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Unraveling Species


There are approximately 5 million species on this earth today, and only about 1.5 million have been formally described. That being said, we are currently on the verge of the sixth mass extinction. Scientists estimate we’re now losing species at up to 1,000 times the background rate, with as many as 30 to 50 percent of all species possibly heading toward extinction by mid-century (Ritchie l The Conversation l 2013). Extinctions are part of the natural cycle of our planet. But unlike past mass extinctions that have been caused by natural events such as asteroid strikes, climate shifts, and volcanic eruptions, the current crisis is almost entirely caused by humans. “In fact, 99 percent of currently threatened species are at risk from human activities, primarily those driving habitat loss, introduction of exotic species, and global warming” (Platt, Scientific American, 2010). 






The Clock

During the first semester of your senior year in the graphic design program at ASU, every student is introduced to the social issue clock project. This project challenges you to design and construct a functioning clock with the material of your choice, and it must include at least an hour and a seconds hand. I wanted my clock to spark interest in a simple way that gave people a glimpse of the overall issue. There are thousands of species that are currently endangered. But I thought what better way to create an emotional connection with my viewers than to make them sympathize with one very incredible animal, the elephant. African forest elephants to be exact. This specific species is highly endangered and is a very essential part of our ecosystem. “According to research published in Nature Geoscience, the endangered species of forest elephants in Africa promote the growth of large trees that excel at storing carbon. Should these forest elephants disappear, scientists estimate, Central Africa’s rain forest will lose about three billion tons of carbon” (Nuwer l New York Times l 2019).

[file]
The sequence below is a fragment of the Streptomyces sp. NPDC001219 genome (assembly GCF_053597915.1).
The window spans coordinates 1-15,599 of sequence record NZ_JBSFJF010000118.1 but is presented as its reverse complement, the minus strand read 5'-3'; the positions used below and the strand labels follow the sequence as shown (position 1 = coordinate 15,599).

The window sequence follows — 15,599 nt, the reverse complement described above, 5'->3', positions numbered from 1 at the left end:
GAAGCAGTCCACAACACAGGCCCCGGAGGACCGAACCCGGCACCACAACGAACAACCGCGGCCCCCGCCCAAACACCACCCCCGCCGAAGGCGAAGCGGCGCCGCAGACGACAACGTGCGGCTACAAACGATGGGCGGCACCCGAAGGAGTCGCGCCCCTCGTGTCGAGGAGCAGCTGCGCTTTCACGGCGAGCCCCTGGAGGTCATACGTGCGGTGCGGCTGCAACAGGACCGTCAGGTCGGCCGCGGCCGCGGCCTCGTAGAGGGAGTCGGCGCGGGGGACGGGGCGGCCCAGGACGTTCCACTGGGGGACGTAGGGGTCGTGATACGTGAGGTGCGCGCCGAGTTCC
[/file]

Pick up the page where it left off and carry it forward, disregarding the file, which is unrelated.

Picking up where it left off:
The Exhibit

Many people often view humans and animals very differently, but we are more connected to animals than we may realize. Biodiversity is essential to human health. This refers to the variety of living species on Earth, including plants, animals, bacteria, and fungi. Because humans share ecosystems with endangered species, our quality of life and survival is directly linked to them. According to the International Union for Conservation of Nature’s Red List, which provides the global conservation status of animals, fungi and plants, there are over 28,000 species that are threatened with extinction. That’s 27% of all assessed species.


Early in the process of conceptualizing my exhibit, I knew that I wanted the display to be about the important connections between animals and humans. Many people don’t realize how different species affect our lives since many of them live far away from us. For this reason, I aimed to create an exhibit that would educate my audience about these essential species in an interesting and interactive way. My research really opened my eyes about how different animals give us certain resources that we need to survive. I was overwhelmed with how much information I wasn’t aware of and I wanted to make sure that I communicated this information in an understandable way for my audience. The exhibit is designed to make it easy for viewers to participate and learn from the interactive display.